"I happen to believe in the people and believe that the people are supposed to be dominant in our society. That they, not government, are to have control of their own affairs to the greatest extent possible with an orderly society." - Ronald Reagan

A teachable moment.

Posted: July 27th, 2009 | Author: | Filed under: National | No Comments »

Our president spoke recently about the arrest and controversy surrounding the arrest of Professor Henry Louis Gates Jr.:

My hope is is that as a consequence of this event, this ends up being what’s called a teachable moment, where all of us, instead of pumping up the volume, spend a little more time listening to each other and try to focus on how we can generally improve relations between police officers and minority communities, and that instead of flinging accusations, we can all be a little more reflective in terms of what we can do to contribute to more unity.

Setting aside his unfortunate initial remarks, which themselves served to pump up the volume by flinging accusations, the president is right, though perhaps not in the sense he intended.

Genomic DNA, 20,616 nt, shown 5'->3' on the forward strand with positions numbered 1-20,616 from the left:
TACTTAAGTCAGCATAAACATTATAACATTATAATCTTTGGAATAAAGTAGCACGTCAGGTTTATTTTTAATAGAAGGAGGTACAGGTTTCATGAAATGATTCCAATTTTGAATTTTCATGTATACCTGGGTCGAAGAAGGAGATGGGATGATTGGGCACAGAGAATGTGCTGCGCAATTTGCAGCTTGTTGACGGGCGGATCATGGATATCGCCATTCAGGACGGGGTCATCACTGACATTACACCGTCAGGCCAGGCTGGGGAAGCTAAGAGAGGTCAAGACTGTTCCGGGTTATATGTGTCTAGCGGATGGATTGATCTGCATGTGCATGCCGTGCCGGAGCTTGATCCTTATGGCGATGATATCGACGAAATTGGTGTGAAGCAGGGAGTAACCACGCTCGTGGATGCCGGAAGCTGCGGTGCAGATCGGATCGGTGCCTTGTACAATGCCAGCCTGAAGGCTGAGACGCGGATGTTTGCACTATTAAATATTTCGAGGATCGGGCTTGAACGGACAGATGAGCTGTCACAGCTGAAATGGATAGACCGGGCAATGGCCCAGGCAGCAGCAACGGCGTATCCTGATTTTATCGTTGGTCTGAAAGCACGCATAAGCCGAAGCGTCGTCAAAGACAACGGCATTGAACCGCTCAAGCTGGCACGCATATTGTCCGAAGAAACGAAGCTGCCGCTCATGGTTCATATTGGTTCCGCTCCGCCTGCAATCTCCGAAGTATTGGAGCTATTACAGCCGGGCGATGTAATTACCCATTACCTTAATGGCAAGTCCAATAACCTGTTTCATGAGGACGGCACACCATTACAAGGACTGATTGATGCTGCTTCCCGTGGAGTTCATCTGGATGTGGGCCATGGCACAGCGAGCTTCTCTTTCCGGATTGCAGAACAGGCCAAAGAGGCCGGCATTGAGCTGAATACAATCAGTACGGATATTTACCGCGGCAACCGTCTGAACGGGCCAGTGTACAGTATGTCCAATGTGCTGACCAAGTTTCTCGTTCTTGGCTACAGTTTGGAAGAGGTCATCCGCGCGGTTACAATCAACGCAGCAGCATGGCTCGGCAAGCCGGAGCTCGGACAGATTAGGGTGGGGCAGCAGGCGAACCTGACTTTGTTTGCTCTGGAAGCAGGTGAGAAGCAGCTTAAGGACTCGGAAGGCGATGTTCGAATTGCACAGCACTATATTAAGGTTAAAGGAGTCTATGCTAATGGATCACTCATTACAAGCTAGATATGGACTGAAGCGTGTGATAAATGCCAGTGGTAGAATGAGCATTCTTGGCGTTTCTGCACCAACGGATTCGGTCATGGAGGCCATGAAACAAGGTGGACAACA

Reading Professor Gates’ account establishes several things – that his house had been vacant for some period of time; that he and his driver had been fiddling with the door and eventually forced their way in; that he admits refusing to cooperate several times; that he admits make accusations toward the officers.

More telling than retelling of the events, though, is his interpretation of them. We are told the emergency dispatch report is “the worst racial profiling I’ve ever heard of in my life”. We are told that he several times “realized that [he] was in danger”. We are told that the officer clearly “had a narrative in his head: A black man was inside someone’s house, probably a white person’s house, and this black man had broken and entered”.

Whether the arrest was justified is arguable, and it was possibly not wise even if justified. However the responding officer acted according to protocol, even by Mr. Gates’ account. As a single officer responding to report of an break in progress involving two men, it would appropriately cautious for Sgt. Crowley to establish identity before entering the premises. That he entered the premises without backup likely indicates he believed Mr. Gates was the lawful resident and simply wanted to confirm that fact.

There are lessons here about the danger of treating peace officers as adversaries and about the poisoning effects of presumed racism. Unfortunately those lessons are likely to be lost.

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